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impulsive

[im-puhl-siv] /ɪmˈpʌl sɪv/
adjective
1.
actuated or swayed by emotional or involuntary impulses:
an impulsive child.
2.
having the power or effect of impelling; characterized by impulsion:
impulsive forces.
3.
inciting to action:
the impulsive effects of a revolutionary idea.
4.
Mechanics. (of forces) acting momentarily; not continuous.
Origin
late Middle English
1375-1425
1375-1425 for an earlier sense; 1545-55 for current senses; late Middle English impulsif < Medieval Latin impulsīvus. See impulse, -ive
Related forms
impulsively, adverb
impulsiveness, impulsivity, noun
nonimpulsive, adjective
nonimpulsively, adverb
nonimpulsiveness, noun
unimpulsive, adjective
unimpulsively, adverb
Can be confused
compulsive, impulsive, impetuous (see synonym study at impetuous)
Synonyms
1. rash, quick, hasty. See impetuous.
Dictionary.com Unabridged
Based on the Random House Dictionary, © Random House, Inc. 2014.
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Examples from the web for impulsivity
  • The group was a mix of those who had tested high and those who had tested low on impulsivity.
  • Medications may be needed to control behavior problems caused by a loss of judgement, increased impulsivity, and confusion.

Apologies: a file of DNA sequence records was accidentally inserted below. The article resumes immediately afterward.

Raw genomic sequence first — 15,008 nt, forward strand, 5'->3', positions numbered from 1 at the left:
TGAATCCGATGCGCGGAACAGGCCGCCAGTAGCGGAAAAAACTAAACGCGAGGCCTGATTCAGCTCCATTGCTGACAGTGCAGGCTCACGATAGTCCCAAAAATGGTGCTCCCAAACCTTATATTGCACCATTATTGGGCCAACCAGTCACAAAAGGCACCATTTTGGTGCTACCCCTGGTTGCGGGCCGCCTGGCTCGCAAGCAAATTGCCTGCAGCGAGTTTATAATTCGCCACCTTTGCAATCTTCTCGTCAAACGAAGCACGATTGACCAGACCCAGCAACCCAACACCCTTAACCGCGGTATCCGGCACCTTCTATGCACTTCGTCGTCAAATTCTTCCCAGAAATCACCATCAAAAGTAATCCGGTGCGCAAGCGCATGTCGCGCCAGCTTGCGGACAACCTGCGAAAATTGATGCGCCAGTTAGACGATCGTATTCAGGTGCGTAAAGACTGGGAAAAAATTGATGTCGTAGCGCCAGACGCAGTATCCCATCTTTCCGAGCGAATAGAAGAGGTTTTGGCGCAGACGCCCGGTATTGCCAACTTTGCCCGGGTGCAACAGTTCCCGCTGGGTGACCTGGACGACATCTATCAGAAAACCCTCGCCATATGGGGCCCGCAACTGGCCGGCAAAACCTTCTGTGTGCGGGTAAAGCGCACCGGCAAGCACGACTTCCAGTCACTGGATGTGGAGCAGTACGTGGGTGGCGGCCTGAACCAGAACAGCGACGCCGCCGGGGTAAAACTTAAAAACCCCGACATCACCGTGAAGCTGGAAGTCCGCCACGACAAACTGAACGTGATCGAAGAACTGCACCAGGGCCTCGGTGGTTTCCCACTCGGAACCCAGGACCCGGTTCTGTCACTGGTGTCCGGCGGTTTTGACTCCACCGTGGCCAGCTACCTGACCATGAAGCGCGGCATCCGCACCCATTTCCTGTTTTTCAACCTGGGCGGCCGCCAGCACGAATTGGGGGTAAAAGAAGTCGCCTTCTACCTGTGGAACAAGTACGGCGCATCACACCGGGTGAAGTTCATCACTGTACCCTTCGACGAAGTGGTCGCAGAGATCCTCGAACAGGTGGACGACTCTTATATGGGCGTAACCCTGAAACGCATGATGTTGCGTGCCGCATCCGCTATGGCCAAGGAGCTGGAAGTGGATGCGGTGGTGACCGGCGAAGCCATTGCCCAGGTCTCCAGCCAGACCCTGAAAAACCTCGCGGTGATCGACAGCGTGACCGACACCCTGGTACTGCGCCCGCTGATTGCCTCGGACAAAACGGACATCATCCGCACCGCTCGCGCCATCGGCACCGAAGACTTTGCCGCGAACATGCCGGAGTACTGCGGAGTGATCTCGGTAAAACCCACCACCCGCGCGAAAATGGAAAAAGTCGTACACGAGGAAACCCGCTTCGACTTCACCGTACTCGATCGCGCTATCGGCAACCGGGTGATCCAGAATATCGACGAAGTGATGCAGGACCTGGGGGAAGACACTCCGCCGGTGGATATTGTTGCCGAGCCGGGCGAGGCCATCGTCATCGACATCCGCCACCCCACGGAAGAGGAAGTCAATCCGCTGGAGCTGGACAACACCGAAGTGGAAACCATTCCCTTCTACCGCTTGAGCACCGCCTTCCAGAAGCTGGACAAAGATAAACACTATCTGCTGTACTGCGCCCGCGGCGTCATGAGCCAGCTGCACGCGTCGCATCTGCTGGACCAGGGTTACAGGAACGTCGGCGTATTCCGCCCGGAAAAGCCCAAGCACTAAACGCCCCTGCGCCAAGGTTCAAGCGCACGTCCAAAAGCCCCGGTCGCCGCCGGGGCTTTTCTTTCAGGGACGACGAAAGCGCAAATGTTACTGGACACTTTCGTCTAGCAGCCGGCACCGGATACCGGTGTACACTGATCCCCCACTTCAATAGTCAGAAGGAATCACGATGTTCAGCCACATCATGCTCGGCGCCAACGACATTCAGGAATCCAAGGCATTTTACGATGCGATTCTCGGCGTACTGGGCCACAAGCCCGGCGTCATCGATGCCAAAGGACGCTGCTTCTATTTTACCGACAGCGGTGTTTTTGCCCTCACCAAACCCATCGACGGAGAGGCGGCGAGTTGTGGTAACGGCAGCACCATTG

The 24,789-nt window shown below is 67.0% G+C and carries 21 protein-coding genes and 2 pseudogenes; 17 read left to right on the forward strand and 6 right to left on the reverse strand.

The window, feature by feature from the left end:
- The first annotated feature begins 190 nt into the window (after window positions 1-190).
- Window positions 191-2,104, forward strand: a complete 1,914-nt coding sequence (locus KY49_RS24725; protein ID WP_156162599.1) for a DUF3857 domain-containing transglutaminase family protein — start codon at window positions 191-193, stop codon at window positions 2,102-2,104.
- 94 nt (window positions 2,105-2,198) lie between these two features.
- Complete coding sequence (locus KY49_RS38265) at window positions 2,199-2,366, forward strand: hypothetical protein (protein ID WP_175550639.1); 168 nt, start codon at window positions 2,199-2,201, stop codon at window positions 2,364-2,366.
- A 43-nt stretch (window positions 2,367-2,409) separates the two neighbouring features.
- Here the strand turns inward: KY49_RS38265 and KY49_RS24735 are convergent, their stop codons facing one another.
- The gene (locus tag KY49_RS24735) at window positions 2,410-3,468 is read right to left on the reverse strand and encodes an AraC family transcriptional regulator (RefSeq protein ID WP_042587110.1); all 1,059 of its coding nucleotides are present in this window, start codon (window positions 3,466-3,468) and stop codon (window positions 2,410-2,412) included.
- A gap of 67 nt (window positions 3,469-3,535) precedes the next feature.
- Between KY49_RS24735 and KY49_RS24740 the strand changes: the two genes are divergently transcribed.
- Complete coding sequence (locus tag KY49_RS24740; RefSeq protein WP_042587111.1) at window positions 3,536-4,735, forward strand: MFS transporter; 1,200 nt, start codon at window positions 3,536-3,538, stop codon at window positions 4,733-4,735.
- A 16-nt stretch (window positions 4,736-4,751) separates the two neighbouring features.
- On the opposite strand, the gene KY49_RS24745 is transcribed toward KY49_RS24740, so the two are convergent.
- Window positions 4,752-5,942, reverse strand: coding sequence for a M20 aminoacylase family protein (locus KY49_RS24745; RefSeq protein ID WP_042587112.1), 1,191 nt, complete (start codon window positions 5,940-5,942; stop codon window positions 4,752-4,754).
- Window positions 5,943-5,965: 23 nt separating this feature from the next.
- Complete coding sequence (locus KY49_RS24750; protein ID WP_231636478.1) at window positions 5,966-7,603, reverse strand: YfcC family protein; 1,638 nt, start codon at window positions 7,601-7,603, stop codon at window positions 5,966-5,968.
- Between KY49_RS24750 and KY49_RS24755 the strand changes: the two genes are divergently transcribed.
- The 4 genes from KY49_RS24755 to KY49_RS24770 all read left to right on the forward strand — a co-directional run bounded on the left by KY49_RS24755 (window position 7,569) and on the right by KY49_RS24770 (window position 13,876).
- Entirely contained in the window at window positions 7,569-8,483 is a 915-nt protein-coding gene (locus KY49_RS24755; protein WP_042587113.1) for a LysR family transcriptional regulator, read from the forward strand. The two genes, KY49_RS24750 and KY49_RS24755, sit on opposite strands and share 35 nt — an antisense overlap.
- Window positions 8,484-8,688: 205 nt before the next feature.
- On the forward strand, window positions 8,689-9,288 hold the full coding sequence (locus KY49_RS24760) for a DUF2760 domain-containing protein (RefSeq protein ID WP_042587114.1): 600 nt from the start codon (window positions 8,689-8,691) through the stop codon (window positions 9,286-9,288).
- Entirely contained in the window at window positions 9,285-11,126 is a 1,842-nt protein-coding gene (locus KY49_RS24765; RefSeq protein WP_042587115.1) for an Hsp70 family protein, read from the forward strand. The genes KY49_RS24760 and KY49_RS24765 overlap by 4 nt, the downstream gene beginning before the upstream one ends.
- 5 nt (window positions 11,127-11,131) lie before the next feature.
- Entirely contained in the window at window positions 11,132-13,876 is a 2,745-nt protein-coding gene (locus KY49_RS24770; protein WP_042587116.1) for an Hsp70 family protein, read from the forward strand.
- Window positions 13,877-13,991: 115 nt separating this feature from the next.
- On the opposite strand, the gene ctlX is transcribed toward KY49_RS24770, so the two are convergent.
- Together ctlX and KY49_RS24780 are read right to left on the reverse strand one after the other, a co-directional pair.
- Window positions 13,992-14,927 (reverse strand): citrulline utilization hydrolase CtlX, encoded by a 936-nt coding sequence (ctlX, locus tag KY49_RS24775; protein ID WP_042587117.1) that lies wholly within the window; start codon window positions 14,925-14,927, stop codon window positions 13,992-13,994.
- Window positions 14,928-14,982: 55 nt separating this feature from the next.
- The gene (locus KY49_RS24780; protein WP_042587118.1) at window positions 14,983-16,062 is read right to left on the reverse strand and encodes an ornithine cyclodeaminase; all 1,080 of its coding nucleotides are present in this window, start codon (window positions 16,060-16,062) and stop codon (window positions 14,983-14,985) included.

British Dictionary definitions for impulsivity

impulsive

/ɪmˈpʌlsɪv/
adjective
1.
characterized by actions based on sudden desires, whims, or inclinations rather than careful thought: an impulsive man
2.
based on emotional impulses or whims; spontaneous: an impulsive kiss
3.
forceful, inciting, or impelling
4.
(of physical forces) acting for a short time; not continuous
5.
(of a sound) brief, loud, and having a wide frequency range
Derived Forms
impulsively, adverb
impulsiveness, noun
Collins English Dictionary - Complete & Unabridged 2012 Digital Edition
© William Collins Sons & Co. Ltd. 1979, 1986 © HarperCollins
Publishers 1998, 2000, 2003, 2005, 2006, 2007, 2009, 2012
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Word Origin and History for impulsivity
n.

1891; see impulsive + -ity.

impulsive

adj.

early 15c., originally in reference to medicine that reduces swelling or humors, from Middle French impulsif or directly from Medieval Latin impulsivus, from Latin impuls-, past participle stem of impellere (see impel). Of persons, "rash, characterized by impulses," from 1847.

Online Etymology Dictionary, © 2010 Douglas Harper
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impulsivity in Medicine

impulsive im·pul·sive (ĭm-pŭl'sĭv)
adj.

  1. Inclined or tending to act on impulse rather than thought.

  2. Motivated by or resulting from impulse.


im·pul'sive·ness or im'pul·siv'i·ty n.
The American Heritage® Stedman's Medical Dictionary
Copyright © 2002, 2001, 1995 by Houghton Mifflin Company. Published by Houghton Mifflin Company.
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